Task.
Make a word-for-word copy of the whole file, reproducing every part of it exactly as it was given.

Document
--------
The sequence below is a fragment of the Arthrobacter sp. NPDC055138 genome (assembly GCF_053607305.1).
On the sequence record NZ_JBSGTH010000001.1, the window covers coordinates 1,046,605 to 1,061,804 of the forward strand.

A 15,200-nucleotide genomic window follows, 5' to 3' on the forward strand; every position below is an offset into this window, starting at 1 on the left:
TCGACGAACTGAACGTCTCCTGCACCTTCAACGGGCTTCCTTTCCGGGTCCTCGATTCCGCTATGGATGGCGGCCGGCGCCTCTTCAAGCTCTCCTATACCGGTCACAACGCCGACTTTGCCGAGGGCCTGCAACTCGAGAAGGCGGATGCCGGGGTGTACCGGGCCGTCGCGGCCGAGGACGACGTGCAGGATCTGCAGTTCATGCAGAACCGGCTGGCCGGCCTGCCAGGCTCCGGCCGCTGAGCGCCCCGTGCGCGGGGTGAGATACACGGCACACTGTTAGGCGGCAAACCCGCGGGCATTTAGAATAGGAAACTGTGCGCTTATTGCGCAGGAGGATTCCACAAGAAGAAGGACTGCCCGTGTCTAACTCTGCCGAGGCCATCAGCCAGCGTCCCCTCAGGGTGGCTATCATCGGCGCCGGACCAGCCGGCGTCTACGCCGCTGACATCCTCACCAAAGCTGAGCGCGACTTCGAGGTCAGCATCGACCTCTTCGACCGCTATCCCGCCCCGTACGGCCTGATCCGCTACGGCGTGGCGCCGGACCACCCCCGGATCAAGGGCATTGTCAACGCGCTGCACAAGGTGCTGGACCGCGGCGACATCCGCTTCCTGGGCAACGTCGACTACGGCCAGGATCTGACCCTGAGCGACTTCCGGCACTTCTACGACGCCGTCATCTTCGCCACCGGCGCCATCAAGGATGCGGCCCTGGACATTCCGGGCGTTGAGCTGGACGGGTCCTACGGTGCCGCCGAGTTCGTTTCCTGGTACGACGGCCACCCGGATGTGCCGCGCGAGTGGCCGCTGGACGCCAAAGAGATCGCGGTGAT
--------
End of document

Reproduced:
The sequence below is a fragment of the Arthrobacter sp. NPDC055138 genome (assembly GCF_053607305.1).
On the sequence record NZ_JBSGTH010000001.1, the window covers coordinates 1,046,605 to 1,061,804 of the forward strand.

A 15,200-nucleotide genomic window follows, 5' to 3' on the forward strand; every position below is an offset into this window, starting at 1 on the left:
TCGACGAACTGAACGTCTCCTGCACCTTCAACGGGCTTCCTTTCCGGGTCCTCGATTCCGCTATGGATGGCGGCCGGCGCCTCTTCAAGCTCTCCTATACCGGTCACAACGCCGACTTTGCCGAGGGCCTGCAACTCGAGAAGGCGGATGCCGGGGTGTACCGGGCCGTCGCGGCCGAGGACGACGTGCAGGATCTGCAGTTCATGCAGAACCGGCTGGCCGGCCTGCCAGGCTCCGGCCGCTGAGCGCCCCGTGCGCGGGGTGAGATACACGGCACACTGTTAGGCGGCAAACCCGCGGGCATTTAGAATAGGAAACTGTGCGCTTATTGCGCAGGAGGATTCCACAAGAAGAAGGACTGCCCGTGTCTAACTCTGCCGAGGCCATCAGCCAGCGTCCCCTCAGGGTGGCTATCATCGGCGCCGGACCAGCCGGCGTCTACGCCGCTGACATCCTCACCAAAGCTGAGCGCGACTTCGAGGTCAGCATCGACCTCTTCGACCGCTATCCCGCCCCGTACGGCCTGATCCGCTACGGCGTGGCGCCGGACCACCCCCGGATCAAGGGCATTGTCAACGCGCTGCACAAGGTGCTGGACCGCGGCGACATCCGCTTCCTGGGCAACGTCGACTACGGCCAGGATCTGACCCTGAGCGACTTCCGGCACTTCTACGACGCCGTCATCTTCGCCACCGGCGCCATCAAGGATGCGGCCCTGGACATTCCGGGCGTTGAGCTGGACGGGTCCTACGGTGCCGCCGAGTTCGTTTCCTGGTACGACGGCCACCCGGATGTGCCGCGCGAGTGGCCGCTGGACGCCAAAGAGATCGCGGTGAT